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“Then maybe you would like to buy school books for me. They’re only $20 and I’ll donate them to another student when I complete the class.” “No.” “If you want, we can go to the book store right now so you can see that I spend the money on books and not on something else.” Bekele knew that the book seller would buy the books back, at a discount of course. At least he would get some money for them. “No. I couldn’t even if I wanted to. I don’t have any money with me.” She stopped walking and patted her pockets so that Bekele could see they were flat and empty. Some tourists acted sad and said they wished they could help. But not this woman. She abruptly started walking again and Bekele had to run a little to catch up. “I understand.” Bekele was conciliatory; he tried to keep the door open for further negotiations. “I’ll find a way to go to school because it’s my mother’s fondest wish that I become educated. I won’t disappoint her.” The woman stopped short. Bekele feared she was going to scold and send him away, but she didn’t. She was looking around and he could tell by the perplexed look on her face that she thought she was lost and maybe even that Bekele had intentionally led her astray. “Where are we?” she asked. “Don’t worry madam, I won’t get you lost. See St. George’s over there?” He pointed toward the large cathedral-like church. “We turn up that side street and you’ll be at your hotel.” The woman walked rapidly toward the church. Bekele followed. “I hope my mother lives long enough to see me get my diploma,” he said as he hurried along beside her. “She is very sick this time. The doctor thinks she won’t live.” “Mmmmmmmm,” the woman hummed. “She is in Bahir Dar, a long way from here.” He spoke sincerely. If he was convincing, she might go to her room and bring or send some money out to him. The woman hummed again. They were approaching the hotel and Bekele was desperate. “If I had the bus fare, I would go see her, tell her that I’m returning to school and make her happy. The bus fare is only $10.” The guard stepped out of the shelter, gave Bekele a warning look, and saluted the woman. She walked past the gate without looking back. Bekele retreated respectfully, watching her walk up the path lined with lush gardens, climb the hotel steps, and enter a world he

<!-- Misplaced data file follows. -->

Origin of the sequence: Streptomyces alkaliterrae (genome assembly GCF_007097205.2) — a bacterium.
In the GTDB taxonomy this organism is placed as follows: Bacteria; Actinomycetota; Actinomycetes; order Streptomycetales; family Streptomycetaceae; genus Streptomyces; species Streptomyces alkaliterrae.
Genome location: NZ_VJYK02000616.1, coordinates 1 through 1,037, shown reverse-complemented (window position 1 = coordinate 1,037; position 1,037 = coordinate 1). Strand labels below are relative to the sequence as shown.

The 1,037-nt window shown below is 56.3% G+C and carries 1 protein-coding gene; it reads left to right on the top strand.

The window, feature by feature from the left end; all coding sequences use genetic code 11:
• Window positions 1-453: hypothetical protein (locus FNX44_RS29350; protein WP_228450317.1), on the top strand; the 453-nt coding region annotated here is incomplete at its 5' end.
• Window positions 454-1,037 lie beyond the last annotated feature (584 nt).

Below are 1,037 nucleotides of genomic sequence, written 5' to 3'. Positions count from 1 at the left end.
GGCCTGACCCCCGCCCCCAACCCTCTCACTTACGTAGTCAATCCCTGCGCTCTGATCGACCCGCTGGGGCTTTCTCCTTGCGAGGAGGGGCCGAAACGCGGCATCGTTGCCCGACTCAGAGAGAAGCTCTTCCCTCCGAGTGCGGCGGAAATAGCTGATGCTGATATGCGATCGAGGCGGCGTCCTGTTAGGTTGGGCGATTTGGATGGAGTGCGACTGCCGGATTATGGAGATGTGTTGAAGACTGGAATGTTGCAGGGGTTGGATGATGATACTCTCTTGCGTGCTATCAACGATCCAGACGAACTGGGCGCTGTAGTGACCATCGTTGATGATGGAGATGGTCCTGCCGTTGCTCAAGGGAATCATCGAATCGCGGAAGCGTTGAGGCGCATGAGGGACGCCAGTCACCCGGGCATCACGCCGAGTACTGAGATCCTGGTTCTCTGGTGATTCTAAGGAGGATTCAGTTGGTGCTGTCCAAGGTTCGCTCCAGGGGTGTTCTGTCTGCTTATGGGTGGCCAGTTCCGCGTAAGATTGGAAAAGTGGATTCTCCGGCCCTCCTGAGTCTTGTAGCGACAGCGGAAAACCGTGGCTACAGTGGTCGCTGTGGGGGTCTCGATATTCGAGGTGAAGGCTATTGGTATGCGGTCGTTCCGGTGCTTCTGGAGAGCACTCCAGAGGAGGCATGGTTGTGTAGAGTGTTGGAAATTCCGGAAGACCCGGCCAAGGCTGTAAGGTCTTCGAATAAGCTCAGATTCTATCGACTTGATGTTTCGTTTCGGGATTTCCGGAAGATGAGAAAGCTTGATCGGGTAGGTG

FLARE: The Flagler Review would never know. He waited on the bench for awhile in case she changed her mind and sent money out with a messenger. It had never happened for him but he heard that some had had that lucky experience. But when the tourist vans began returning to the hotel, Bekele knew it was hopeless. He waved to the guard at the gate and headed for the mercato where he might find something to take to his brothers, perhaps a carrot, some green peppers, or a potato or two. After the market closed, there was always some spilled rice for the taking and, if Mrs. Abate had something left at her stall and was feeling generous, she might give him a roll of injera. Tomorrow he’d try the hotel again. He put his hand to his chest to make sure the report card was safely stowed inside his shirt. When he reached the mercato, the villagers were preparing for the return journey up the hill. Bekele walked to where Mrs. Abate tended her stall but she had already left for the day. Disappointed, he went to where the vegetables were sold, found a trash barrel, and began separating the contents, hoping to find something to bring home for dinner.